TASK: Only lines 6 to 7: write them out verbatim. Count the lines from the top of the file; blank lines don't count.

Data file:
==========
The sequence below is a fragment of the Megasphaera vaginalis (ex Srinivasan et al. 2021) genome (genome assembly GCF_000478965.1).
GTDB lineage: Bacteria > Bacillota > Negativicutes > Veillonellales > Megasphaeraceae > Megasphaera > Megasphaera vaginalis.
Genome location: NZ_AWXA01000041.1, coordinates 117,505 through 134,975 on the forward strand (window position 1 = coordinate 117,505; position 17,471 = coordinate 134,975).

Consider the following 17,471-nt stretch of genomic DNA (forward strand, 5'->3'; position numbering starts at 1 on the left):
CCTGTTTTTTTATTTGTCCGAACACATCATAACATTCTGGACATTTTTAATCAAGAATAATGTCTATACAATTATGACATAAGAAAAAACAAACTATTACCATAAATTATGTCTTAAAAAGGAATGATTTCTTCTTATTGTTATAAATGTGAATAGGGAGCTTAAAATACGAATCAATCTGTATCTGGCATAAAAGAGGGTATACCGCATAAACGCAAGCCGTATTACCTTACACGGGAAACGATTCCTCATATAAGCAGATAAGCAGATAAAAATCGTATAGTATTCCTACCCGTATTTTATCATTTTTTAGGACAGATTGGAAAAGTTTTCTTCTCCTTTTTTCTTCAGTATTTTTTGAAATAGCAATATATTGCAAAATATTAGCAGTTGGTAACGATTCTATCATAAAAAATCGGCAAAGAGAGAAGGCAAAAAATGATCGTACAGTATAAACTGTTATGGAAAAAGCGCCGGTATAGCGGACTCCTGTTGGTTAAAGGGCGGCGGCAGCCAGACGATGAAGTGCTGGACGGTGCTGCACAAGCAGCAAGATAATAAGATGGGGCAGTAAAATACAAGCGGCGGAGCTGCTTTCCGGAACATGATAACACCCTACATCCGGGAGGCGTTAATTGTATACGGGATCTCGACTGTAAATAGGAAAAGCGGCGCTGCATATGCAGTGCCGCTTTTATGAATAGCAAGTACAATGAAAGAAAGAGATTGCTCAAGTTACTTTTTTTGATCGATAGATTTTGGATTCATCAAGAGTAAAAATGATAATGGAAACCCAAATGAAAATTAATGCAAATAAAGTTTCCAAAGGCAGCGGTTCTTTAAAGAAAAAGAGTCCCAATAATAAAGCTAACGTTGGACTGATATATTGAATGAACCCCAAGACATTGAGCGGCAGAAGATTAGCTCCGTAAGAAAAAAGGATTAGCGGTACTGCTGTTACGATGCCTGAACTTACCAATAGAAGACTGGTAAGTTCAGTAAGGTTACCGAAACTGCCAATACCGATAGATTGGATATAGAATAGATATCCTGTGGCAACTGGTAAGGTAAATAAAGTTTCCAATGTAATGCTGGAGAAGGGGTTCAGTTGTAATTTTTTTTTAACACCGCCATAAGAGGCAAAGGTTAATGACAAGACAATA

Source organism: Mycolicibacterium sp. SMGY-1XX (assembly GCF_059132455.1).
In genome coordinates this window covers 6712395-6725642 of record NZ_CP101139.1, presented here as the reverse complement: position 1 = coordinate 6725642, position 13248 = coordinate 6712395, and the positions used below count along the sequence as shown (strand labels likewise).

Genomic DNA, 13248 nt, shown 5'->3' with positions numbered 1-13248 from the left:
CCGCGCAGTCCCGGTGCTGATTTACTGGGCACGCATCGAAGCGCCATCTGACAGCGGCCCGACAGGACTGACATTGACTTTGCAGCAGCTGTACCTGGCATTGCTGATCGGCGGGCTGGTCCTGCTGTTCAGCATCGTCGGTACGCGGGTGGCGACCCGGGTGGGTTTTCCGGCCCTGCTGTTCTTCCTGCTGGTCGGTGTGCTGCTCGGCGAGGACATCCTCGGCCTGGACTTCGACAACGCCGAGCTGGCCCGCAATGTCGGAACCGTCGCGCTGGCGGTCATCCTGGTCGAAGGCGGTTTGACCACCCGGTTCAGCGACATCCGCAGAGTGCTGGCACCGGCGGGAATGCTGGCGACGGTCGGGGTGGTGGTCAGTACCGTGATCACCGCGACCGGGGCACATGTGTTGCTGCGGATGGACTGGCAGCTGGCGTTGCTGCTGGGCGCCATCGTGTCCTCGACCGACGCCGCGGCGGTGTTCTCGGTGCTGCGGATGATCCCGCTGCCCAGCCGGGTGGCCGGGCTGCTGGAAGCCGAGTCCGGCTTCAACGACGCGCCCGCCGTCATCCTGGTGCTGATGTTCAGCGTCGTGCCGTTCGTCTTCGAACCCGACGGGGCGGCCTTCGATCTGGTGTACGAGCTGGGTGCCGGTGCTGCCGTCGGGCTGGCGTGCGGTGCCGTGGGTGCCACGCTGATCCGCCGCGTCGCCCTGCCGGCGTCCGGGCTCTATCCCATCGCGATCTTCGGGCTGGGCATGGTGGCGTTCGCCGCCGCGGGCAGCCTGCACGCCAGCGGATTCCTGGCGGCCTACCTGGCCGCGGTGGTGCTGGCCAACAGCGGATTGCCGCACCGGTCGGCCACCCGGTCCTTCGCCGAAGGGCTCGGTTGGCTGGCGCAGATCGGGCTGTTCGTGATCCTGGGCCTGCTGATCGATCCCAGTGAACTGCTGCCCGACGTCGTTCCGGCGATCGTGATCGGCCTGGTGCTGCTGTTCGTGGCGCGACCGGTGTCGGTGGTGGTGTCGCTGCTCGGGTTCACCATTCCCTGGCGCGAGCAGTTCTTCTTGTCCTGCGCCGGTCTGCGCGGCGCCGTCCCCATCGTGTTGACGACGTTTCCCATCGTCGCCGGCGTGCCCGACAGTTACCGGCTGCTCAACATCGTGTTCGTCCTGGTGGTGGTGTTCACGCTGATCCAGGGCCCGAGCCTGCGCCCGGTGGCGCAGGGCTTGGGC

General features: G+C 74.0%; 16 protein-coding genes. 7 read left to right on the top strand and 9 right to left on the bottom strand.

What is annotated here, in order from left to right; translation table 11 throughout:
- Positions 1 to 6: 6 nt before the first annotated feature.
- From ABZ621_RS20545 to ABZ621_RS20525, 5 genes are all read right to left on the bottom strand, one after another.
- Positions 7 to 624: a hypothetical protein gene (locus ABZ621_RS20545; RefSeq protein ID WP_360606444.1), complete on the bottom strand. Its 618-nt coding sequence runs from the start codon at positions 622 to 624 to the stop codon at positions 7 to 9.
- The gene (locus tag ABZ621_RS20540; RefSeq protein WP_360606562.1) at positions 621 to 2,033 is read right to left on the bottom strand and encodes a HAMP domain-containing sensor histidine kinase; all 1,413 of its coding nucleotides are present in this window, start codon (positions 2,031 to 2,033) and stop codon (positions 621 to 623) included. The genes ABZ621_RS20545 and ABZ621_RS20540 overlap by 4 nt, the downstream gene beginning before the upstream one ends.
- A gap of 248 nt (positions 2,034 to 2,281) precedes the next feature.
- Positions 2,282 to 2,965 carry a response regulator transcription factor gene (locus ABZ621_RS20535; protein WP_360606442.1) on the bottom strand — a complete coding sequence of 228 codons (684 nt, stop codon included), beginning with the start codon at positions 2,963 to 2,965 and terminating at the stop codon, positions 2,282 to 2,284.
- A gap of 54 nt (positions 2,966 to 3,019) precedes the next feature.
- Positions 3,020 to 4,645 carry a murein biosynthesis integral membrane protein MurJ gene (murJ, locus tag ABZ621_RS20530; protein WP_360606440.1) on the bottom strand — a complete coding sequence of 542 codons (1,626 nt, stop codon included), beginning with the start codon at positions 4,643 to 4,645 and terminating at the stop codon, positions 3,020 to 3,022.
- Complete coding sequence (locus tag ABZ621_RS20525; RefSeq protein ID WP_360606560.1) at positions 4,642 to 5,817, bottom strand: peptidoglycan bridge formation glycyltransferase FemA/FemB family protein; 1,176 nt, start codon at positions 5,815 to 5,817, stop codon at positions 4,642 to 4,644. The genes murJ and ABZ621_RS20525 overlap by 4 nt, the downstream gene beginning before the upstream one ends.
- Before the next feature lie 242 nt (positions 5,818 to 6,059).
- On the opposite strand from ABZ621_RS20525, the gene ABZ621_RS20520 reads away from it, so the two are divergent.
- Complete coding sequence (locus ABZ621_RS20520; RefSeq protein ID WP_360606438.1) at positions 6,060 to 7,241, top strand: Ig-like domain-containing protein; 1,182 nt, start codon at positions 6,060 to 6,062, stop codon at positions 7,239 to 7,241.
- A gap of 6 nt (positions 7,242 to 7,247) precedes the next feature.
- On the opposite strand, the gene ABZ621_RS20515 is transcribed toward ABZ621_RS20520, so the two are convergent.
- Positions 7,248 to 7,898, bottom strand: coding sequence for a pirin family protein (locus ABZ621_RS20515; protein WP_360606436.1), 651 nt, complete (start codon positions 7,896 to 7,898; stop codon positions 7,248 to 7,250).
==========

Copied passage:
Source organism: Mycolicibacterium sp. SMGY-1XX (assembly GCF_059132455.1).
In genome coordinates this window covers 6712395-6725642 of record NZ_CP101139.1, presented here as the reverse complement: position 1 = coordinate 6725642, position 13248 = coordinate 6712395, and the positions used below count along the sequence as shown (strand labels likewise).